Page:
SINGAPORE (AP) — Military brass shopping at Asia's biggest defense expo this week have drones high on their to-buy list. But for U.S. manufacturers including General Atomics, which makes the Predator hunter-killer, there's one problem: they can only sell to a few countries because of tight export restrictions.
The controls give rival drone makers from countries such as Israel and China a chance to win more business in the growing global market for unmanned aerial vehicles, which one group forecasts to more than double in the next decade.
U.S. arms makers have been lobbying the government for several years to loosen the restrictions so they can sell their systems to more countries. They fear their established market is shrinking as domestic defense spending is squeezed and the U.S. military withdraws from Iraq and Afghanistan.
American aerospace companies are showing off the latest missiles, attack helicopters and fighter jets at the Singapore Airshow but they may find foreign rivals have the upper hand in cutting more deals for drones, also known as unmanned aerial vehicles.
"There are countries like Israel and China that have weapons-capable aircraft and they can sell, so it definitely hampers us with business not just in this region but around the world because we cannot compete," said Billy Gililland, president of systems integration at General Atomics Aeronautical Systems Inc.
The company's Predator and Reaper are among the world's most widely deployed drones. They can loiter in the air for long periods to give their operators more time to verify targets before firing precision-guided warheads.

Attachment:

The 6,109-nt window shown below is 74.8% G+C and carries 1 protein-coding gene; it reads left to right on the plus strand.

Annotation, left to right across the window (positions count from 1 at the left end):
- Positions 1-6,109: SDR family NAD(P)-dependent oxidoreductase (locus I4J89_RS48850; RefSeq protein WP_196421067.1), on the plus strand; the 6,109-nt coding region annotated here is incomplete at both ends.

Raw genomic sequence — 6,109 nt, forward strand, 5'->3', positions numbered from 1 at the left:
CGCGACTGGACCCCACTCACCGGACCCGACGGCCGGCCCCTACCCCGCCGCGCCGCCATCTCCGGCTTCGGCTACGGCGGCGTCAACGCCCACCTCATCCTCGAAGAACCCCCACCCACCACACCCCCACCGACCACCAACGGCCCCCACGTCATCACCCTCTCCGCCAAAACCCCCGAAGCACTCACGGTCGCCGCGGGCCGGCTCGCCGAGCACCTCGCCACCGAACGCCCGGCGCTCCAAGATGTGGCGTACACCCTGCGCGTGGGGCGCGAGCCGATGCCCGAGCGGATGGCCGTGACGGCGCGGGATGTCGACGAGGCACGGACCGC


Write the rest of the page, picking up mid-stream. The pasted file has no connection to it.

Exports of drones are tightly controlled by an agreement signed by members of a group called the Missile Technology Control Regime, which includes the United States, Britain, Canada, France, Germany, Italy, and Japan. The group has since expanded to 34 countries but Israel and China aren't members. The 1987 agreement was originally intended to curb the spread of ballistic missiles. Present day concern about spreading advanced weaponized drone technology to countries or groups hostile to the U.S. is a factor in keeping the American restrictions in place.
Officials at companies such as Northrop Grumman, which makes the high-altitude Global Hawk, argue the restrictions hurt competitiveness in a market that Teal Group Co. forecasts to expand to $11.6 billion in 2023 from $5.2 billion last year.
At the same time, human rights groups and some U.S. politicians have been increasingly critical of drone strikes for killing civilians.
Israeli drone makers including Elbit Systems Ltd. and Israel Aviation Industries Ltd., or IAI, had big displays at the Singapore Airshow.
IAI unveiled its Superheron drone, an upgraded version of its popular Heron. The company has sold drones to 20 countries including Brazil and Turkey.
Israel has overtaken the U.S. as the world's largest exporter of unmanned aerial systems, selling $4.6 billion worth from 2005 to 2012, according to a report by consulting firm Frost & Sullivan. In the same period, U.S. overseas sales amounted to $2-$3 billion.